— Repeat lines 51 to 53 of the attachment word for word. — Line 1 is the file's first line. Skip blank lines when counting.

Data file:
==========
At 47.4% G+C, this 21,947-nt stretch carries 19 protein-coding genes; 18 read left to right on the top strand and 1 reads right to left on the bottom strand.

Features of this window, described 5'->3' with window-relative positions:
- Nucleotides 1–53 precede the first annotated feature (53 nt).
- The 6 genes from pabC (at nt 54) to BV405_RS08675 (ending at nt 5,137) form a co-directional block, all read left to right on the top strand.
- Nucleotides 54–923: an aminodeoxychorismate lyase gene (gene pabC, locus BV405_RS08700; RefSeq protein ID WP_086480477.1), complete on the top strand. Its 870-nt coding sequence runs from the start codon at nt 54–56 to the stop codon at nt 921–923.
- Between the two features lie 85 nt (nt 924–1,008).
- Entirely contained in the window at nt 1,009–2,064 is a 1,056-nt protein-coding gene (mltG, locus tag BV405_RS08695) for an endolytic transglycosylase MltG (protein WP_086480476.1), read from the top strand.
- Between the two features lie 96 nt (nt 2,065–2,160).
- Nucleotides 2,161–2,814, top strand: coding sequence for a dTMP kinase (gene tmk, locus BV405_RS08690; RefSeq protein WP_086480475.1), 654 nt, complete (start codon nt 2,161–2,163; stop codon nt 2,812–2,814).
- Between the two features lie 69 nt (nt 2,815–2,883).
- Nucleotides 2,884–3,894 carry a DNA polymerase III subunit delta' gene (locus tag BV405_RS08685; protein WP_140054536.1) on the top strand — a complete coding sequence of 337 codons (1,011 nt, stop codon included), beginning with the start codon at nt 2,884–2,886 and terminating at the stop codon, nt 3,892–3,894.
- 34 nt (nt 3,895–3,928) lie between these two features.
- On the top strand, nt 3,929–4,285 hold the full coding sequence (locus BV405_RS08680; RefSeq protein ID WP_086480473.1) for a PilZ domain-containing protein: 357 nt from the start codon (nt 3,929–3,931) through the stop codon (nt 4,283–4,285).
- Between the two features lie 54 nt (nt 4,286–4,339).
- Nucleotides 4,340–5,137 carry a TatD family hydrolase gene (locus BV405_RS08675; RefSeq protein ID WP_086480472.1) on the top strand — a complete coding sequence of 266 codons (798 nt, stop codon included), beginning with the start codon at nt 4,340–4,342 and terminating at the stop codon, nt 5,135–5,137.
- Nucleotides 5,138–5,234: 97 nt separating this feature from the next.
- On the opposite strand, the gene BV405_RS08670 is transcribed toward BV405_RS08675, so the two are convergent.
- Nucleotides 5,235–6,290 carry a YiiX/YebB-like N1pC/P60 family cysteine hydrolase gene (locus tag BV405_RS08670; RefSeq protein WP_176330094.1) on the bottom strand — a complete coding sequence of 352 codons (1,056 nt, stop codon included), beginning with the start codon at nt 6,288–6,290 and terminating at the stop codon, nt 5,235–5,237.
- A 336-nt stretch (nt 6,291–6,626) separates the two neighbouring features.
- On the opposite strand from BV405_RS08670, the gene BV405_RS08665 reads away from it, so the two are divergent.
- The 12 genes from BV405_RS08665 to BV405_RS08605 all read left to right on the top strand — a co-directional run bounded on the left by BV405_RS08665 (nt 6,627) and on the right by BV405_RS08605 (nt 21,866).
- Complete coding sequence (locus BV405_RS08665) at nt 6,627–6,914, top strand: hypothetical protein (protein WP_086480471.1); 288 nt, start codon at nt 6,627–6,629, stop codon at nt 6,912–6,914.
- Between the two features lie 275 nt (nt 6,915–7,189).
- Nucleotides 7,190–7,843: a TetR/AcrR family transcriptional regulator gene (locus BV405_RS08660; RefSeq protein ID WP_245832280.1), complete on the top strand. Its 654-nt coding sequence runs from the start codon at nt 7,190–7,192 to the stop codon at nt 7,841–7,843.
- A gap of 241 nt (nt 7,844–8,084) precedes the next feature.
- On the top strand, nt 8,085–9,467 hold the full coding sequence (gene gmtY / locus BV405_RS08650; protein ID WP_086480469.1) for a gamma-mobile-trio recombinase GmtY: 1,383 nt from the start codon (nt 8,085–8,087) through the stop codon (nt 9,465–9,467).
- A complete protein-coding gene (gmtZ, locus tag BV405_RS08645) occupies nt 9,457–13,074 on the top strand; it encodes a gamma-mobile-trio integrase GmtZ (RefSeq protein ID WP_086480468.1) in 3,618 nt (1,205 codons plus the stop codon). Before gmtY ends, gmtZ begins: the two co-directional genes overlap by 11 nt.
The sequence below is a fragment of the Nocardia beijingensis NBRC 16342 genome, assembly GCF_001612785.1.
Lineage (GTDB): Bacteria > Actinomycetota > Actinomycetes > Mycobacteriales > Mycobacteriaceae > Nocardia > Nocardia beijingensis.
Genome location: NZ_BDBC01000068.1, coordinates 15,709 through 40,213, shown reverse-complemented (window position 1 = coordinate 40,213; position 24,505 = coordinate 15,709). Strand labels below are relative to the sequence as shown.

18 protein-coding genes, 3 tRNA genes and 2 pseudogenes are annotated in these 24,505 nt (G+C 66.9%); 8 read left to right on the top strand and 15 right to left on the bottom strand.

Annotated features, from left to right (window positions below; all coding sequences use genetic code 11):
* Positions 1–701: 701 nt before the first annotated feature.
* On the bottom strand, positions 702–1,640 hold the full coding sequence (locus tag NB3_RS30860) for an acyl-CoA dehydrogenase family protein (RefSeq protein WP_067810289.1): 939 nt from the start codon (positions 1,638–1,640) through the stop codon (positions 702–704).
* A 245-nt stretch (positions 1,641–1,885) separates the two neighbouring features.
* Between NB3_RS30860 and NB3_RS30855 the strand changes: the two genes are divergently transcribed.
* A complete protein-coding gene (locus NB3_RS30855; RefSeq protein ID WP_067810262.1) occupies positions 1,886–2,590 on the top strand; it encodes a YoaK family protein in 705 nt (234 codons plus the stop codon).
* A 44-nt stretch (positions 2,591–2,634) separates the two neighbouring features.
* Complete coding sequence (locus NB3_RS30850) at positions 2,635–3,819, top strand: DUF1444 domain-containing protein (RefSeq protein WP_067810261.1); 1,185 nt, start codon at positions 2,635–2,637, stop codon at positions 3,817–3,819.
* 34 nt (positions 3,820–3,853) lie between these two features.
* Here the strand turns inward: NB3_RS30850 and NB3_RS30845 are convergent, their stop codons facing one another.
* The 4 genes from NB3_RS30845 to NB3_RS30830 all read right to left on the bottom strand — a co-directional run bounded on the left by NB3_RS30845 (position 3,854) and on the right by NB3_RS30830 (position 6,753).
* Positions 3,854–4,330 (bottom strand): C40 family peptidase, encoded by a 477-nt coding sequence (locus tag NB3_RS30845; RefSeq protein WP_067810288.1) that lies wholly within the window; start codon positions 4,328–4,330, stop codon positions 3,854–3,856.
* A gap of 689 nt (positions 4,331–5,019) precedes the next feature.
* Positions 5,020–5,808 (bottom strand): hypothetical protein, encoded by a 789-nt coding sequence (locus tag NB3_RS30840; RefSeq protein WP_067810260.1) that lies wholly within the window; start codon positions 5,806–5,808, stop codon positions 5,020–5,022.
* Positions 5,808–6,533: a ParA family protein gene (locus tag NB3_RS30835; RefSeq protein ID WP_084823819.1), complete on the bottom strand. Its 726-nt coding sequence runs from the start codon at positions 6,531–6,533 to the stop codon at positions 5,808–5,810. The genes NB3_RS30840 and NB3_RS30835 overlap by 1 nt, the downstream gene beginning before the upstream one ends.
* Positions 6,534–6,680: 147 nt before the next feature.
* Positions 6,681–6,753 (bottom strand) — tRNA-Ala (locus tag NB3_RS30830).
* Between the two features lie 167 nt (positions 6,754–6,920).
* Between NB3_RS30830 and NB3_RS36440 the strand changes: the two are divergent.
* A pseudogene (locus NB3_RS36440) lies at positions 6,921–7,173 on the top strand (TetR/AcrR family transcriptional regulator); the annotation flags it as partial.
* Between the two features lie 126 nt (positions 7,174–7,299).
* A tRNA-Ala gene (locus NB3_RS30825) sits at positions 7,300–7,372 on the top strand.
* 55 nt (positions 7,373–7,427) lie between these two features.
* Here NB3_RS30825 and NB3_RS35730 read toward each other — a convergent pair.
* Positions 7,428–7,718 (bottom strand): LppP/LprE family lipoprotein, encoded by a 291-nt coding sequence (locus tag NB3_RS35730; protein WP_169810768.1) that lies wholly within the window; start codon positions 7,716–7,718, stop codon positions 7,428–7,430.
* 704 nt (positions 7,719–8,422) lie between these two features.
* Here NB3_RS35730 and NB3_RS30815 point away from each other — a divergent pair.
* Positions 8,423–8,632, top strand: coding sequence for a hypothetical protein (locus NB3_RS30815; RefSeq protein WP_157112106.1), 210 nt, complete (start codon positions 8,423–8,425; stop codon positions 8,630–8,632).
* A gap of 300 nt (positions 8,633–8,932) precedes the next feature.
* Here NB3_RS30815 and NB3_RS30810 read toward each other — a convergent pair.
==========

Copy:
* A pseudogene (locus NB3_RS36440) lies at positions 6,921–7,173 on the top strand (TetR/AcrR family transcriptional regulator); the annotation flags it as partial.
* Between the two features lie 126 nt (positions 7,174–7,299).
* A tRNA-Ala gene (locus NB3_RS30825) sits at positions 7,300–7,372 on the top strand.